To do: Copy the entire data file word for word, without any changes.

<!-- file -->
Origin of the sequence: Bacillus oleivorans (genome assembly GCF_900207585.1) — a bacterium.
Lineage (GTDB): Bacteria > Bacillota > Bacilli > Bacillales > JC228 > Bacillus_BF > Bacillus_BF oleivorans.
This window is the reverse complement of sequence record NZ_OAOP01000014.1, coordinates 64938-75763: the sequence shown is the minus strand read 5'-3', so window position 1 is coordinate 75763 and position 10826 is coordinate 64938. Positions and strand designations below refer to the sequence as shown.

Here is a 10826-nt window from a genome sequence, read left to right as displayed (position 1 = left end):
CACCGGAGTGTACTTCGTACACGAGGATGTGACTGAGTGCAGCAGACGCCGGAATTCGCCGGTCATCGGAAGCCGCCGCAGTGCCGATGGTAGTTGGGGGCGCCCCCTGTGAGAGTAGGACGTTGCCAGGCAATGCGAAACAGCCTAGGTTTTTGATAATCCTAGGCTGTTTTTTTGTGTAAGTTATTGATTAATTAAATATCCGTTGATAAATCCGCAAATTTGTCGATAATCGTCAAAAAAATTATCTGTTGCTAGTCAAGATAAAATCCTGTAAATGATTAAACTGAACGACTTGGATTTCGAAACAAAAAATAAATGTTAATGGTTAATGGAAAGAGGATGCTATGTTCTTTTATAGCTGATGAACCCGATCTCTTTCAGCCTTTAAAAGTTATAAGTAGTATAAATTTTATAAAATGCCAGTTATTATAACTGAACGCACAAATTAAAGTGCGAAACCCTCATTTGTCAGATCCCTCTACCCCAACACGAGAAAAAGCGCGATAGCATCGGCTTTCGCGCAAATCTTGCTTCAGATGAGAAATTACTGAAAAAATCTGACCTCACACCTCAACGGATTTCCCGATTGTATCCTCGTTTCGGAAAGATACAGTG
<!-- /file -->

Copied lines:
Origin of the sequence: Bacillus oleivorans (genome assembly GCF_900207585.1) — a bacterium.
Lineage (GTDB): Bacteria > Bacillota > Bacilli > Bacillales > JC228 > Bacillus_BF > Bacillus_BF oleivorans.
This window is the reverse complement of sequence record NZ_OAOP01000014.1, coordinates 64938-75763: the sequence shown is the minus strand read 5'-3', so window position 1 is coordinate 75763 and position 10826 is coordinate 64938. Positions and strand designations below refer to the sequence as shown.

Here is a 10826-nt window from a genome sequence, read left to right as displayed (position 1 = left end):
CACCGGAGTGTACTTCGTACACGAGGATGTGACTGAGTGCAGCAGACGCCGGAATTCGCCGGTCATCGGAAGCCGCCGCAGTGCCGATGGTAGTTGGGGGCGCCCCCTGTGAGAGTAGGACGTTGCCAGGCAATGCGAAACAGCCTAGGTTTTTGATAATCCTAGGCTGTTTTTTTGTGTAAGTTATTGATTAATTAAATATCCGTTGATAAATCCGCAAATTTGTCGATAATCGTCAAAAAAATTATCTGTTGCTAGTCAAGATAAAATCCTGTAAATGATTAAACTGAACGACTTGGATTTCGAAACAAAAAATAAATGTTAATGGTTAATGGAAAGAGGATGCTATGTTCTTTTATAGCTGATGAACCCGATCTCTTTCAGCCTTTAAAAGTTATAAGTAGTATAAATTTTATAAAATGCCAGTTATTATAACTGAACGCACAAATTAAAGTGCGAAACCCTCATTTGTCAGATCCCTCTACCCCAACACGAGAAAAAGCGCGATAGCATCGGCTTTCGCGCAAATCTTGCTTCAGATGAGAAATTACTGAAAAAATCTGACCTCACACCTCAACGGATTTCCCGATTGTATCCTCGTTTCGGAAAGATACAGTG